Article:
# What is the principle of I46 progression to I7?

The above image is called a secondary 7th chord solution by Anton Bruckner.

But there is an I46 there, and there are many ways to use the I46, but I've never seen it used this way, so I don't know why it can be used like that, and I want to know if it can be used frequently.

• I don't understand the question. You discuss a seventh chord (which I43 is), but you only mention the triad (I64). Which chord are you asking about? Commented Jun 22, 2022 at 2:30
• @Aaron sorry I asked if it was possible to use the I64 like that. Isn't it usually used as IV-I64-IV6 , V-I64-V, I64-V ... etc.? But like the image above, V-I64-I43 ... I haven't seen it go like this. Commented Jun 22, 2022 at 2:48
• Is the confusion about that "I64" is often really a dominant chord with two notes suspended, while in this case it's indeed a tonic chord? Commented Jun 22, 2022 at 2:52
• @user1079505 I thought about it too, but it is clearly marked as I64 and there is no explanation for it. So I asked. (and actually that two notes are not suspended it just passing) Commented Jun 22, 2022 at 2:58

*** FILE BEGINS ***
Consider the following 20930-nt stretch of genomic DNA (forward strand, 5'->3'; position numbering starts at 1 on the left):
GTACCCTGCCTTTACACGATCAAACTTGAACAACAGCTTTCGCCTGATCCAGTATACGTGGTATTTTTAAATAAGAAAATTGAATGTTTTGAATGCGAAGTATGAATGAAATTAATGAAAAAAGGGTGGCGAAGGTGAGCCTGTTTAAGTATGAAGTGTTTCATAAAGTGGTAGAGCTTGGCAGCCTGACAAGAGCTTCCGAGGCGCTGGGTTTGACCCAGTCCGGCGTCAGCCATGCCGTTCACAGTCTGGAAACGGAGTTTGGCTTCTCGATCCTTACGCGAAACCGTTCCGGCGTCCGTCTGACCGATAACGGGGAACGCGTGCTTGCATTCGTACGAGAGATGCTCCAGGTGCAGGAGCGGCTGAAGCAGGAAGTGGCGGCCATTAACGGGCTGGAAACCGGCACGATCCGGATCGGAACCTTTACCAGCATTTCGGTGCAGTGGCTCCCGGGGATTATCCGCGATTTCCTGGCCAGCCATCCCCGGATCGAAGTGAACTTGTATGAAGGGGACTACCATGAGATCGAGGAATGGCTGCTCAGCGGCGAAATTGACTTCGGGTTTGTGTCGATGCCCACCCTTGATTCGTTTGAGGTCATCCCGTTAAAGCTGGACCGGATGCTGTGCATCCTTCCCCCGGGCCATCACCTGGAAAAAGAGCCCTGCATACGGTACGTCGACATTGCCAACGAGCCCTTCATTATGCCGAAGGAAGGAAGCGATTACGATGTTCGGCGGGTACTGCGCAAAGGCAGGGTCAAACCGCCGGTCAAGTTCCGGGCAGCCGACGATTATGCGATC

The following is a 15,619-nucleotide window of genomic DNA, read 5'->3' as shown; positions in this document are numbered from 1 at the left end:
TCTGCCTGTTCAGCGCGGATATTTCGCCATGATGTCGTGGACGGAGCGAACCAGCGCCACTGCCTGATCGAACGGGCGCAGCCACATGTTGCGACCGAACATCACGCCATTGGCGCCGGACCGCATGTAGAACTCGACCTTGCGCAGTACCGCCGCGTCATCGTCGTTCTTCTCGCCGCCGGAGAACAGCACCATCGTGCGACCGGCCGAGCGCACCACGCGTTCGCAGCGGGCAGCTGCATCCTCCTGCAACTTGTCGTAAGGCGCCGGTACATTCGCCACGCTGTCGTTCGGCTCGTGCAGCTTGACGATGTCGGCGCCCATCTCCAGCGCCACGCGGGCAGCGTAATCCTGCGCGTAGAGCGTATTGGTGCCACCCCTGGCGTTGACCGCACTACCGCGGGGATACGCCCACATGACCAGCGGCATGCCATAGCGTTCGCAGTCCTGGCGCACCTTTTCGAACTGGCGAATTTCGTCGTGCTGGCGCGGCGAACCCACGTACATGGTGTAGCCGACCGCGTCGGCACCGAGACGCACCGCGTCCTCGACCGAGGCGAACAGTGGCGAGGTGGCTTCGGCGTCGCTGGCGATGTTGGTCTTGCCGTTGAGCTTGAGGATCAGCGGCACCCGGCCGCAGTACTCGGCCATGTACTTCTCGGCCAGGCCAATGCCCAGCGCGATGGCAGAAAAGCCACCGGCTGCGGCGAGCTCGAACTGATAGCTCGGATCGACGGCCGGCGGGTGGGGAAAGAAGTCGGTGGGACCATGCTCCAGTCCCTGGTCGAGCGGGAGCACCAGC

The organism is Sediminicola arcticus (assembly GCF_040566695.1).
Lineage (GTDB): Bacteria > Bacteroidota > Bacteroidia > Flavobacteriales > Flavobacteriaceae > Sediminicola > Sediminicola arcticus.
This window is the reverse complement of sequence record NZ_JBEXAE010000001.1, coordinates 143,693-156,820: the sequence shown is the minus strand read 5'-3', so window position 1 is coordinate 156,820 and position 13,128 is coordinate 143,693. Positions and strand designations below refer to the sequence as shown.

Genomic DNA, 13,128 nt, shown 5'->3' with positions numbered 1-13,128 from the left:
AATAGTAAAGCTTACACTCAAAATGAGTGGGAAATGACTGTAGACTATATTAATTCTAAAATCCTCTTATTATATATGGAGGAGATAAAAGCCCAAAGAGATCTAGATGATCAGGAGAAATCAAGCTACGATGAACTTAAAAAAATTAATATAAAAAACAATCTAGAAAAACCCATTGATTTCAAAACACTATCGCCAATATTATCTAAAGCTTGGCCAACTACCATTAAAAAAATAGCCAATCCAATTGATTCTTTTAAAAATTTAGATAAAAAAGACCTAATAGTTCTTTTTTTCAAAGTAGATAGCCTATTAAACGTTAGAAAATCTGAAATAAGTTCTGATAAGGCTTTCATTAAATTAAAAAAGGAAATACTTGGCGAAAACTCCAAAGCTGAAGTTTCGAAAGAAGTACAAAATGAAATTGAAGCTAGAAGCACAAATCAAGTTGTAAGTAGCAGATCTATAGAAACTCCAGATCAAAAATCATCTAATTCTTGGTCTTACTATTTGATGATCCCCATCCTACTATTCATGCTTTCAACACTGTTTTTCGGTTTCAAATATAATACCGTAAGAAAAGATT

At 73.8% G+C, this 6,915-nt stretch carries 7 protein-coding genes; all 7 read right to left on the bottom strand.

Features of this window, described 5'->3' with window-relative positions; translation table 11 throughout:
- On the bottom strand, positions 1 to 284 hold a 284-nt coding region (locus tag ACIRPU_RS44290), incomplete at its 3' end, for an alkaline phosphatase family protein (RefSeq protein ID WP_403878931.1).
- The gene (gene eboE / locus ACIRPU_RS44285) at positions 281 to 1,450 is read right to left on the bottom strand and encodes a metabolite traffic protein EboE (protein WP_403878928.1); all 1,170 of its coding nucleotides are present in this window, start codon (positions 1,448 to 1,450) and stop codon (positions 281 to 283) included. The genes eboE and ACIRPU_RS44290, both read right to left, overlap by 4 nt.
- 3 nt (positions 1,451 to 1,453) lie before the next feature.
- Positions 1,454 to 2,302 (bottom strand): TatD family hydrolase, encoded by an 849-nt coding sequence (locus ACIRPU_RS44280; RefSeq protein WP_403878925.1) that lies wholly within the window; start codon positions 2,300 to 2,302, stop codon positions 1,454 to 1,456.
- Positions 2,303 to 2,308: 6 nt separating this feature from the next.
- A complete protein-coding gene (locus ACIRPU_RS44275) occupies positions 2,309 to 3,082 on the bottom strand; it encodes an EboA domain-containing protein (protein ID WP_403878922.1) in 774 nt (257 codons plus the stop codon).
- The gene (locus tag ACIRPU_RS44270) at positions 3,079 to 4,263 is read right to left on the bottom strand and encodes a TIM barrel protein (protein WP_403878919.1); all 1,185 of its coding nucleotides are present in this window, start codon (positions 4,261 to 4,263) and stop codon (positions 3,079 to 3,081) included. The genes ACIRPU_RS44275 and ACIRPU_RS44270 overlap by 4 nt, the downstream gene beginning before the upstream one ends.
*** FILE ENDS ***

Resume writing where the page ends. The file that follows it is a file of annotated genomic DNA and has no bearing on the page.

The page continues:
• Please add a citation so others can look it up and read Bruckner's explanation/description. Commented Jun 22, 2022 at 3:54

Although the `V` chord "resolves" to the `I` chord, it resolves to the least stable inversion, `I64`. It is truly a `I` chord in this case, but doesn't function fully as a cadence because of the instability. This helps allow for one of the voices to proceed from `C` down to `B`, creating a `I43` seventh chord, which according to Bruckner, operates as a dominant chord relative to the upcoming `IV` chord.
Ordinarily, `V/IV` would include a `Bb`, but Bruckner is claiming that the strong descending motion of `C-B-A` is "good enough" to create a dominant-type effect of resolving `I43` to `IV`.